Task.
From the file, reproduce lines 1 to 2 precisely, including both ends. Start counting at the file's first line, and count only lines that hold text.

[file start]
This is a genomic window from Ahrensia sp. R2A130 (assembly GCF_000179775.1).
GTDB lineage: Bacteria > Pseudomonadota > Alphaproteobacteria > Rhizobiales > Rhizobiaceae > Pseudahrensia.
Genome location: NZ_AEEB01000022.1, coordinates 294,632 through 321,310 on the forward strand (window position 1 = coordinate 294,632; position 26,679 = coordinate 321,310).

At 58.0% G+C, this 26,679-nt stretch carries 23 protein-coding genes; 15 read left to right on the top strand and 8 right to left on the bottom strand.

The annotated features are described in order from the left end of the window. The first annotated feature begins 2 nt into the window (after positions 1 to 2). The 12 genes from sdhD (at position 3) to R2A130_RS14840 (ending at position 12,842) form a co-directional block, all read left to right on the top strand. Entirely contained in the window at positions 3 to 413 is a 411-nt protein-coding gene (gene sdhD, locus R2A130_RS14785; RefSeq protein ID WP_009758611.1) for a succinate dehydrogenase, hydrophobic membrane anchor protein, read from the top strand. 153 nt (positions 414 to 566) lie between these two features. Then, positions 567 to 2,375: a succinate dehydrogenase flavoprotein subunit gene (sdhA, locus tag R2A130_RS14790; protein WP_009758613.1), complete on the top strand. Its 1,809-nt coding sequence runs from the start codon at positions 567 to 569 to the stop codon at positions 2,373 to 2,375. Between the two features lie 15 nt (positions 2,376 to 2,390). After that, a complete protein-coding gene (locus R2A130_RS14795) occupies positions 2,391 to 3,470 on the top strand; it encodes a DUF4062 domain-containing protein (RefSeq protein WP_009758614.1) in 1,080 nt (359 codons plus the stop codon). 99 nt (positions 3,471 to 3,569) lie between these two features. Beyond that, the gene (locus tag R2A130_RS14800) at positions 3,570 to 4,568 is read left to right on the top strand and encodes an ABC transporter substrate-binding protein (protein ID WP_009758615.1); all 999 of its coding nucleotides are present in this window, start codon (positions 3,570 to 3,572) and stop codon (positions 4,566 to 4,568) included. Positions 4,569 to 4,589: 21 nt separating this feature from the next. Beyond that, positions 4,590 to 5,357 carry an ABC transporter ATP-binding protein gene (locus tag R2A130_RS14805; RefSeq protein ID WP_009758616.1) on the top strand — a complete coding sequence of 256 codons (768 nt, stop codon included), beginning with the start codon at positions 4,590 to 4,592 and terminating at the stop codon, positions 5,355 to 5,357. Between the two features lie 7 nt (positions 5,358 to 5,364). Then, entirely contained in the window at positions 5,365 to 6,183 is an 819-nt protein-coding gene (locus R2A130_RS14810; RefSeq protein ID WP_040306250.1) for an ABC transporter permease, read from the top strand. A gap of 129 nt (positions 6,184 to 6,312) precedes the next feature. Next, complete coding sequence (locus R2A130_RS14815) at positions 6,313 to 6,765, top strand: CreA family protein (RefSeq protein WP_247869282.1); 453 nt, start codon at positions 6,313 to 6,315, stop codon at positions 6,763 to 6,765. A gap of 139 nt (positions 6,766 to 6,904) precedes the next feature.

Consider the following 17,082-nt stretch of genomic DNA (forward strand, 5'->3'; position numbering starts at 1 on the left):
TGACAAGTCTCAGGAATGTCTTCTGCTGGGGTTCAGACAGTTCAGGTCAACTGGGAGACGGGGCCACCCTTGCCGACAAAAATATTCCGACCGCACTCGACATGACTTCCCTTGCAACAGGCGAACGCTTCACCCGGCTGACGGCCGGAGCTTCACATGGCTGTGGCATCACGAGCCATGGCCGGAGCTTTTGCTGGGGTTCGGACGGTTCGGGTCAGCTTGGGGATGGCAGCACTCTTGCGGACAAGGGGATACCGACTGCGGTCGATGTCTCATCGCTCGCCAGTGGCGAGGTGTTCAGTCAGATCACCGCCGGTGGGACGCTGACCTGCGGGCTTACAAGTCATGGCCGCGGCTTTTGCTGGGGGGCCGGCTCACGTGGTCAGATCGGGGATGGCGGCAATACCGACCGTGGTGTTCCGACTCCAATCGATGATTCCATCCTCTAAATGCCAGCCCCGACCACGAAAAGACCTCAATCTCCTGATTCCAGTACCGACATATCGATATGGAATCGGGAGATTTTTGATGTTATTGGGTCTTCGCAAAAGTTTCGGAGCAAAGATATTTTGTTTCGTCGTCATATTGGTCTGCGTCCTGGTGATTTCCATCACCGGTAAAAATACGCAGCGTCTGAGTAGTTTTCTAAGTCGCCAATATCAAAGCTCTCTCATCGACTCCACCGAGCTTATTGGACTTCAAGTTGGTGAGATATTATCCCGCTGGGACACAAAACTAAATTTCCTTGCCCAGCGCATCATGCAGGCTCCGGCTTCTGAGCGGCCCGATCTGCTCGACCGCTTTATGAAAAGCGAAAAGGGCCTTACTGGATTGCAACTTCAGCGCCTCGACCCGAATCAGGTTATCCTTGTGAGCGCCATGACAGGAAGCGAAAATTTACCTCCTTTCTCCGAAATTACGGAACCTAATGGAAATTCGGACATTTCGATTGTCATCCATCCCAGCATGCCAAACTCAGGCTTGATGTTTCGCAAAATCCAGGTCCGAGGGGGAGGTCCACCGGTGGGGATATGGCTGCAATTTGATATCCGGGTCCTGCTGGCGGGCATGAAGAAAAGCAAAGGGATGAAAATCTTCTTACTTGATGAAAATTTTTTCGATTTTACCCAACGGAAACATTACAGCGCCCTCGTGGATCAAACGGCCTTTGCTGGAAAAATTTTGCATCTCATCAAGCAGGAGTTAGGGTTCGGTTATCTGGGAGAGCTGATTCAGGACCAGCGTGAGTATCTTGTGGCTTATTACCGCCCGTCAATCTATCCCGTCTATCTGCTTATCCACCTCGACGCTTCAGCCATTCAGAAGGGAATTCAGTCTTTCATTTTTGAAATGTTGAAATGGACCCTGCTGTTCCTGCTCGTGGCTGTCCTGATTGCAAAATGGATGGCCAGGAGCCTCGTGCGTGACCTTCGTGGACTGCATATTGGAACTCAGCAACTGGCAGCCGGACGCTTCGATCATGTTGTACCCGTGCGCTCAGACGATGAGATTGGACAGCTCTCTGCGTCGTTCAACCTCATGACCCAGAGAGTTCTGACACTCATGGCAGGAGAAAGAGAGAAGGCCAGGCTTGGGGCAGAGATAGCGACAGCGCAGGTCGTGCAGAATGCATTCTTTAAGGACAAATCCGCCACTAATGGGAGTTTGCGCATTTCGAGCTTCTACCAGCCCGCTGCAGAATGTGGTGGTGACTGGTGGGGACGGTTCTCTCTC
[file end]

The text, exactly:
This is a genomic window from Ahrensia sp. R2A130 (assembly GCF_000179775.1).
GTDB lineage: Bacteria > Pseudomonadota > Alphaproteobacteria > Rhizobiales > Rhizobiaceae > Pseudahrensia.